I have spoken, at length, about the reasons why I usually decide to develop one idea over another – I chew on a philosophical problem for a long time, keeping it in a mental register till I arrive at a narrative metaphor best suited for resolving it. When I am able to come up with a narrative idea that seems to be in continuum with a philosophical conundrum I have had, it simply “clicks”. If I find out even a moment or a scene I am considering to narrate having been already done in some other film, I immediately replace it with another solution.
I have spoken in several interviews about the genesis of some of the ideas in Ship of Theseus. It will take more than a few hundred pages to talk about its entire etymology, so I won’t attempt that here. I will cursorily speak about the evolution of just one narrative strand.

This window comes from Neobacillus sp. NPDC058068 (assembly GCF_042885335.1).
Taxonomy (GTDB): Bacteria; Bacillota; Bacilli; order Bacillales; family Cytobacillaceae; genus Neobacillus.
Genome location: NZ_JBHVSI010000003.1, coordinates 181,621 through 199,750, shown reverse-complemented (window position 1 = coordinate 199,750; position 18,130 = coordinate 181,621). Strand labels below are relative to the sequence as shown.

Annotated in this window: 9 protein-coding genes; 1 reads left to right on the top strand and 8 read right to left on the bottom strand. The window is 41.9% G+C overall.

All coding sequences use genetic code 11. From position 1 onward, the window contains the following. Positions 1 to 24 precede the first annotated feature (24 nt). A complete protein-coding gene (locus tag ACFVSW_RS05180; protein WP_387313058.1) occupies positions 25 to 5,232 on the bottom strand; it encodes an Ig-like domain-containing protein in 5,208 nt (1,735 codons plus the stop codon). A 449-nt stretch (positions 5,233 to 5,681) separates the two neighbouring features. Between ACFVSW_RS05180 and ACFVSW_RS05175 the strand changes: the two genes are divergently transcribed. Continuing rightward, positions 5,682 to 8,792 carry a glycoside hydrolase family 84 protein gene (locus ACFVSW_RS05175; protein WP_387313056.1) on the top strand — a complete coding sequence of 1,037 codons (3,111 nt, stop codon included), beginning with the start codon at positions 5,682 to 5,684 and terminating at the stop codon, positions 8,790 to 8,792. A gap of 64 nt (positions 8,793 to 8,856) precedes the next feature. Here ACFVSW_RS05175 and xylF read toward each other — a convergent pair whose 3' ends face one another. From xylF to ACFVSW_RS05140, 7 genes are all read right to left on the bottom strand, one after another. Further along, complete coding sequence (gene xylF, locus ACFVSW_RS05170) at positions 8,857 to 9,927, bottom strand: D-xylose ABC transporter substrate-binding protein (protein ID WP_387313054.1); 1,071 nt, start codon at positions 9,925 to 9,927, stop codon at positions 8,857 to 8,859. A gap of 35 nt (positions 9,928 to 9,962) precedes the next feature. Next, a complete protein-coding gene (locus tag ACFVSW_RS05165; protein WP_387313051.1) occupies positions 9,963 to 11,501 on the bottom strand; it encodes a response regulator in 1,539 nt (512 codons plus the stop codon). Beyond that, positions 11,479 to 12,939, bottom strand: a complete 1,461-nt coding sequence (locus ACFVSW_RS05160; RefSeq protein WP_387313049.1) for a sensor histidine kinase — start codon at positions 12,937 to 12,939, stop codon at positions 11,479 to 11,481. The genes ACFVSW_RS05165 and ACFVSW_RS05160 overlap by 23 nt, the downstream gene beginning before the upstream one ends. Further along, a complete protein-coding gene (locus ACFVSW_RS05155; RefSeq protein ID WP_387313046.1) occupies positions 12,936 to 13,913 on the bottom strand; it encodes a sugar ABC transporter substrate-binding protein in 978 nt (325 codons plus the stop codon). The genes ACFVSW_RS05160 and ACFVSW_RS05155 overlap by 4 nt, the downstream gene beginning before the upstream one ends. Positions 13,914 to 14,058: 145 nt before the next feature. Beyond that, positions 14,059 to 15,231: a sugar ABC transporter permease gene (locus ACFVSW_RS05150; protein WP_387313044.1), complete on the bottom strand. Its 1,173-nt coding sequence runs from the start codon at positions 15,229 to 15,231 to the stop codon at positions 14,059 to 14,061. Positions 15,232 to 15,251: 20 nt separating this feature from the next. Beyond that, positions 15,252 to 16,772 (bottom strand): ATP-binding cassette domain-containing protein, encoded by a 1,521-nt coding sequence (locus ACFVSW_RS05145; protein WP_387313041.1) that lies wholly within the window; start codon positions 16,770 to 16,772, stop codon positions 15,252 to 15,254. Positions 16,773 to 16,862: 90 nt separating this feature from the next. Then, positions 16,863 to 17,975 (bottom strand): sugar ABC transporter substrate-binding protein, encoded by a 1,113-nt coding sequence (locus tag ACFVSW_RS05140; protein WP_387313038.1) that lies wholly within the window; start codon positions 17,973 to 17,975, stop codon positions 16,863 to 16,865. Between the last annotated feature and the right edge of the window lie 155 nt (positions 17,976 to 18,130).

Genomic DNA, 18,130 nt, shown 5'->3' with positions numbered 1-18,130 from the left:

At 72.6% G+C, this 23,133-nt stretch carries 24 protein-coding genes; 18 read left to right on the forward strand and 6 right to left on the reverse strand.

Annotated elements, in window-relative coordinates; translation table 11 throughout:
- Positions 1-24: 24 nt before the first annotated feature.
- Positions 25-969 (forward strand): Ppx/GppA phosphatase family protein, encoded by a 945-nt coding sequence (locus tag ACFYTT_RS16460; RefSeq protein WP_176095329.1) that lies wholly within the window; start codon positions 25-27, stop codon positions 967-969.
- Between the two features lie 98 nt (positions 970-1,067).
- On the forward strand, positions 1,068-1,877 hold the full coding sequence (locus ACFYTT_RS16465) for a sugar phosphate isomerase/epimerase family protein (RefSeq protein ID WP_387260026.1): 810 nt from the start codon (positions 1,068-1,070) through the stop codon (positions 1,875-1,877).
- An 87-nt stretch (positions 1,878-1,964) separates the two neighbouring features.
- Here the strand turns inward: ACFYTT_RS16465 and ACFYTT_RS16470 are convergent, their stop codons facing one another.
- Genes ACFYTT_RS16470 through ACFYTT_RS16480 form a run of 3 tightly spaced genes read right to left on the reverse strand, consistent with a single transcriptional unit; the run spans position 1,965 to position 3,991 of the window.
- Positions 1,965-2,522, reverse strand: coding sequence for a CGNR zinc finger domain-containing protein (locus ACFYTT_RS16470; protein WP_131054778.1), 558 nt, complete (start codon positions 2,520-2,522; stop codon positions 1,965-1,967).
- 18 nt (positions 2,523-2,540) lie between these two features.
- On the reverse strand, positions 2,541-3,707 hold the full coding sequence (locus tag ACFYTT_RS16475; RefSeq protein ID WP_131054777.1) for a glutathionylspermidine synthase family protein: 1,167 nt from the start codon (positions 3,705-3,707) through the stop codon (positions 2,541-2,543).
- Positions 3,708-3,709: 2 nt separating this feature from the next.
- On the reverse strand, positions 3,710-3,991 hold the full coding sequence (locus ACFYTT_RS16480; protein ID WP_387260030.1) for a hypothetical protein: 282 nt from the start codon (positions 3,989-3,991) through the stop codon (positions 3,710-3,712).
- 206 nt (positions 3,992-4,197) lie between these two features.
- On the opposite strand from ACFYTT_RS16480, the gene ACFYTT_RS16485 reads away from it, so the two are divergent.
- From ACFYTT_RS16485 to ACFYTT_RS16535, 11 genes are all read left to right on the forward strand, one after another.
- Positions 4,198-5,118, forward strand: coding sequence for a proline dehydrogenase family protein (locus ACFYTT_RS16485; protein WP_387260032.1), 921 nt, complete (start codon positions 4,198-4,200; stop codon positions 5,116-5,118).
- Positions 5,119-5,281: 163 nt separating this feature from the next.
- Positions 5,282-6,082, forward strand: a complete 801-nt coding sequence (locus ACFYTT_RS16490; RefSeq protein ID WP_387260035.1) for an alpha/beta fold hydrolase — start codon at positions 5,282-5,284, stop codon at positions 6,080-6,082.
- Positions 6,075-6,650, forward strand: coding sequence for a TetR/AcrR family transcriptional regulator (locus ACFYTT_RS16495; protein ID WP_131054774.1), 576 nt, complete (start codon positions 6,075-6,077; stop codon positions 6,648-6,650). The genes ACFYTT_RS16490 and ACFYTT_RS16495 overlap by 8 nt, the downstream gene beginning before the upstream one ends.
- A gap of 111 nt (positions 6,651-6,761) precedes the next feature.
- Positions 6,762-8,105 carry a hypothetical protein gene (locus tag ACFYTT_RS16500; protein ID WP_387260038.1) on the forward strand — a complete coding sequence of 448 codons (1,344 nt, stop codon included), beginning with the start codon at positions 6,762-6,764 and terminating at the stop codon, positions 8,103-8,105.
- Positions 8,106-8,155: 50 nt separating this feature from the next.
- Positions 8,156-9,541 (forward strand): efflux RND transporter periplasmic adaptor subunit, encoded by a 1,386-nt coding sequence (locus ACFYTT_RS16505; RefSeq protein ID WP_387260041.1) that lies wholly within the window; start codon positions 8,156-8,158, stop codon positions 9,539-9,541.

In the year 2005, as Khushboo and I were making our featurette length short film Continuum, we had started developing a magical-realist, urbsurd and a plenitudinous world of a blind hockey player. There were several magical worlds and characters that surrounded her (like a jeannie, who has lost his memory, a covert activist of a hero, etc.). Like many Hungarian masters, we were aspiring to use sport as a laboratory human experiment. Only, in our case, this socio-political allegory was to trigger off a dialogue on (and marginally in favour of) social anarchism.